A Series on What is Regeneration
Both Jesus and Apostle Paul speak of regeneration that results in privileges of inheritance found only in adoption
(John 1:9-13; Tit 3:4-7).
What is adoption and how are regeneration and adoption related?
Adoption is the legal term that validates the act of a person who voluntarily brings a person of another family into their own
and entitles them to the rights and privileges of a biological son or daughter.
In the Bible, the concept of adoption existed before the New Testament's introduction of regeneration.
Throughout the Old Testament, there is no Hebrew word for any aspect of adoption, and it was not a practice of
Israelites. This was in part because Mosaic legislation required a man to remarry his brother's widow, and property was to be
maintained within the tribe (Lev 25:23-34;
Num 27:8-11; Jer 32:6-15).
However, adoption during this time was practiced by foreigners or by Jews influenced by foreign customs. For
example, Pharaoh's daughter adopted Moses (Ex 2:10).
In instances of covenantal inheritance, there were inferences of adoption with the identification of sonship which
designated the heirs (Gen 48:5; Ex 4:22-23;
Hos 11:1). In most biblical references, adoption as a covenantal concept applied to
a group of people, not to individuals.
In the first century A.D., Roman customs had a great influence on Jewish family life. In regard to adoption, Roman
law viewed the adopted one as being born again into the new family and in essence a new creature. This legal concept was the analogy
that Paul used to describe the relationship of a Believer to God.
With a view towards the legal meaning of adoption, Paul grieves for the nation of Israel for their arrogant attitude of being God's
elect; the nation presumed their adoption through covenant promise by claiming to be descendants of Jacob or Abraham
(Rom 9:3-7). The nation of Israel forgot that they were chosen by God's sovereign
mercy in keeping with His promise to Abraham, and they did not understand who really belonged to Israel
In contrast to physical descendants, the inheritance is for those of faith as symbolized by God's promise of a
child to Abraham (Gal 4:28-29; Rom 9:7-9);
Paul understood Believers to be metaphorically the children of the promise and the true offspring of Abraham.
To the saints in Ephesus, Paul affirmed that Believers were predestined to adoption as God's sons through Jesus Christ as a loving
sovereign act of God (Eph 1:3-8).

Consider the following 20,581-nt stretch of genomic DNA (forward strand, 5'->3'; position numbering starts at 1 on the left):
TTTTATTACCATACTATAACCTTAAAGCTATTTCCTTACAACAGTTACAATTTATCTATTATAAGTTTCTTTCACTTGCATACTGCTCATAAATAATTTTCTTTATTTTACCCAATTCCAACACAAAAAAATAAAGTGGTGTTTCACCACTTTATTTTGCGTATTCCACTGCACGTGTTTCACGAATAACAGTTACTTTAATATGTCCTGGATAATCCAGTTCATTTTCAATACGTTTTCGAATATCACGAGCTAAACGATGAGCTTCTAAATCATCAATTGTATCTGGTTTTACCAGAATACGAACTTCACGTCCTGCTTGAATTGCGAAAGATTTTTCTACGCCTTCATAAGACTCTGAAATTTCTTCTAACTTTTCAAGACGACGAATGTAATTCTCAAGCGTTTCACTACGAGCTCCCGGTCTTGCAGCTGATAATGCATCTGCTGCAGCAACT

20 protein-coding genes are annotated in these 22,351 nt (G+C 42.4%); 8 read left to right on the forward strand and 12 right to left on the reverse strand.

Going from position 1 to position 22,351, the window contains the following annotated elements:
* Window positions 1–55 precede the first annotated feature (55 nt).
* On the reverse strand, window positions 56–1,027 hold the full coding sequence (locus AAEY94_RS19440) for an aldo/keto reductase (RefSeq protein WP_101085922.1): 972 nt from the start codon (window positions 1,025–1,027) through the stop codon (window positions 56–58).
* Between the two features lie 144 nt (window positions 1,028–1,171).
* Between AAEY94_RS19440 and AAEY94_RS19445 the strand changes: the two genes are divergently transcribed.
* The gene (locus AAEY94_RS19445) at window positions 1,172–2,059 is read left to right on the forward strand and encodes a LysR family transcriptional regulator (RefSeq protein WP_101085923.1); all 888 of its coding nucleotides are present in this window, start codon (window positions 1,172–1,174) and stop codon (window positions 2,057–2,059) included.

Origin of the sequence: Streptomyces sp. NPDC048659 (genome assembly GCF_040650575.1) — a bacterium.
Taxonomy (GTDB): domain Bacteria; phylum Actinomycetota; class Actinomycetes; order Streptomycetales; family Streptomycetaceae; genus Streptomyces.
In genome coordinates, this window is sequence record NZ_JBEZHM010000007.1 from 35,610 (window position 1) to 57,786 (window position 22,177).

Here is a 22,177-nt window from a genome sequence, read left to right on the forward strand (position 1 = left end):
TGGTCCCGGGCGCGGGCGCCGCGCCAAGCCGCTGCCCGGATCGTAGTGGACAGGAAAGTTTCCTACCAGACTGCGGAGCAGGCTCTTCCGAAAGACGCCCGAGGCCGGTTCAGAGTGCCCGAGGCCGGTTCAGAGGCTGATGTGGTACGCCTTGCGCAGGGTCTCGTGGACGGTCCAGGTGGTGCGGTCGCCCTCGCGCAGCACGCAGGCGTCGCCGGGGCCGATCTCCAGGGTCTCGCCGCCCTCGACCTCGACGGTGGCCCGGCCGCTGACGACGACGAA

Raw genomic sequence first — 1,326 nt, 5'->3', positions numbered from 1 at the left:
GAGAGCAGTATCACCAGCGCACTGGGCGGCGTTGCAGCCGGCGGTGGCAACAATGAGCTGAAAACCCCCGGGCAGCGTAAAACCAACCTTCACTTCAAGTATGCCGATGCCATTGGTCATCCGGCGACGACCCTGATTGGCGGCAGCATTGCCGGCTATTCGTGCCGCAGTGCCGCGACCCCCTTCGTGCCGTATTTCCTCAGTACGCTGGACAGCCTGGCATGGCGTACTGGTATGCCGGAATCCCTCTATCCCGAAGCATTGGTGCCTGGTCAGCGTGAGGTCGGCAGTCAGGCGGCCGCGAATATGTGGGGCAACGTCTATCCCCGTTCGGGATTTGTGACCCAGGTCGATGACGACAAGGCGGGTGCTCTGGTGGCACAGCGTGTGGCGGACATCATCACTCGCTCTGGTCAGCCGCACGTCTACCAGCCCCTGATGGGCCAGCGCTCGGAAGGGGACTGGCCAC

To the Galatian Believer, Paul asserts that the Holy Spirit was sent into their hearts, because they were adopted as the sons of
God (Gal 4:1-7). Regeneration is what enables a Believer to cry out "God, Father."
Adoption and regeneration are God's sovereign acts of committing Himself to Believers. They also represent an affirmation to
Believers of their trust in God which continues to grow out of His Fatherhood (Rom 8:14-17),
not only of the present, but of the future hope still to be fulfilled (Rom 8:23).
It can be said that regeneration validates the Believer's legal adoption by God.
Paul sees Believers as sons of Abraham (Gal 3:7, 29) and
co-heirs with Christ (Rom 8:17).
Jesus sees Believers as sons of the resurrection (Luke 20:36;
Mark 12:25; Matt 22:30), sons of
the kingdom (Matt 13:38) and sons of light
(John 12:36). Most significant is that Jesus is not ashamed to call Believers
"brothers" (Heb 2:11).
How is regeneration related to adoption?
Adoption establishes a legal relationship and rights of inheritance and occurs before regeneration
Regeneration changes the origin of birth and establishes a natural and holy relationship to God.
1. Brown C, ed., The New International Dictionary of the New Testament, vol 1, Grand Rapids: Zondervan Publishing House, (1971).
2. Brand C, Draper C and England A, eds., Holman Illustrated Bible Dictionary, Nashville: Holman Bible Publishers, (1998).
3. Youngblood RF, Bruce FF and Harrison, RK, eds., Nelson's New Illustrated Bible Dictionary, Nashville: Thomas Nelson Publishers (1996).
4. Gaebelein FE, ed., The Expositor's Bible Commentary, vol. 10, Grand Rapids: Zondervan Publishing House, (1976).
5. Walvoord JF and Zuck RB, eds., Bible Knowledge Commentary, Wheaton: Victor Books, (1985).
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